AUGUST 2017 The FABRICATOR 41
defeat, and lots of grumbling, people
respond methodically. In other words,
it is just another job.
No longer an expediter, Mary now
is a production coordinator. Forward-looking and proactive, she conducts
daily, 10- to 15-minute standup production meetings with front-line supervisors. She establishes priorities
for the day, identifies issues at production department levels, and shifts
resources around as necessary.
What if the unexpected happens?
For instance, sales takes a call from an
important customer who wants to drop
an order into the plant short of the
agreed upon delivery date. What now?
Mary checks material availability,
decides how to sequence the new order into the current load on the floor,
briefs the production supervisors so
they know that a new order is coming,
and turns it loose. It’s just another job.
No big deal. No drama. In most cases,
it is business as usual since throughput times have been shortened significantly.
But what if a customer requests
a lead time that’s even shorter than
the shop’s new throughput time? In
this case, Mary has a bit more work to
do, but she still approaches it calmly
and methodically—no chaos. Since
the plant is running smoothly, Mary
can quickly assess the work load on
the affected work centers. Once she
knows which operation is the greatest constraint, she can focus on taking
appropriate countermeasures to bust
that constraint. Maybe that means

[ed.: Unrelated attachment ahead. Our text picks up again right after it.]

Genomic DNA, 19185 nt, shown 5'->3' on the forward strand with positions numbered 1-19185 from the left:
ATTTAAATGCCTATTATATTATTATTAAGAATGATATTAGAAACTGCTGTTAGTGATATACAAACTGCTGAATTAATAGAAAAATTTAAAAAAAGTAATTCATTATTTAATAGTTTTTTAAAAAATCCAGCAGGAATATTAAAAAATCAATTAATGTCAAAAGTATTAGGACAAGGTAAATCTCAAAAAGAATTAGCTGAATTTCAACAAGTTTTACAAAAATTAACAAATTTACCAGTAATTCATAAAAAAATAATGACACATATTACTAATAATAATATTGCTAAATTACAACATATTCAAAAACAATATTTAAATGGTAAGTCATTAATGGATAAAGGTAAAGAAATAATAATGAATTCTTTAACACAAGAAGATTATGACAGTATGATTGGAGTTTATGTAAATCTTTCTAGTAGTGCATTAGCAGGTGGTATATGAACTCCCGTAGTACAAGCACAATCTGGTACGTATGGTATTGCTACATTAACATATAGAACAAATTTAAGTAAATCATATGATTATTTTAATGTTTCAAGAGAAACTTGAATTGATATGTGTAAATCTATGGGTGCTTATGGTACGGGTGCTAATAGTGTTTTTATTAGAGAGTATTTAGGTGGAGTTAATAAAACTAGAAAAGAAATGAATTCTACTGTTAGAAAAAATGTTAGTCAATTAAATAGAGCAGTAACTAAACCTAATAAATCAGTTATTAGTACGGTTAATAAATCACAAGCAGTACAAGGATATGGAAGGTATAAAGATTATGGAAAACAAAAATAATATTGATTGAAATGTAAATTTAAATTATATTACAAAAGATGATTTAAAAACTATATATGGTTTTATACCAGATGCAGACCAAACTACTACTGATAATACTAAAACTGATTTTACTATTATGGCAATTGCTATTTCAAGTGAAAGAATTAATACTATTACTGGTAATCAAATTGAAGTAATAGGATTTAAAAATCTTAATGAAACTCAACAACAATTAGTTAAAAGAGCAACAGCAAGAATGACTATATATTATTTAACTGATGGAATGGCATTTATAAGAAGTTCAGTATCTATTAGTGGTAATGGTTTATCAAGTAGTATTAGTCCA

moving a couple of orders around to
handle the drop-in order. Maybe it
means a couple hours of overtime on
the constraint operation.
Can the plant work through the
constraint? If it can, Mary determines
a plan for getting the drop-in order
through. If not, she calculates the best
date based on being aggressive, but
not turning the plant upside down,
and bounces it back to the customer.
Mary supports this new date with
data, which takes most of the emotion out of the conversation.
All of this should be done without stress, emotion, or fear
of failure. Mary’s company can turn what otherwise would
have been a maddening disruption into just another job—
and a competitive advantage.
We are not trying to put expediters like Harold and Mary
out of work. Quite the contrary. They obviously have talents
and know lots about the business. The goal should be to
change the work they do to be forward-looking. When we
make our processes robust, the drop-in order, rush order, or
other disruption becomes just another job. No drama, just
Jeff Sipes is principal of Back2Basics LLC, 317-439-7960, www.
back2basics-lean.com. Want to know more or have a suggestion for a future Continuous Improvement topic? Contact Sipes
at email@example.com or Senior Editor Tim Heston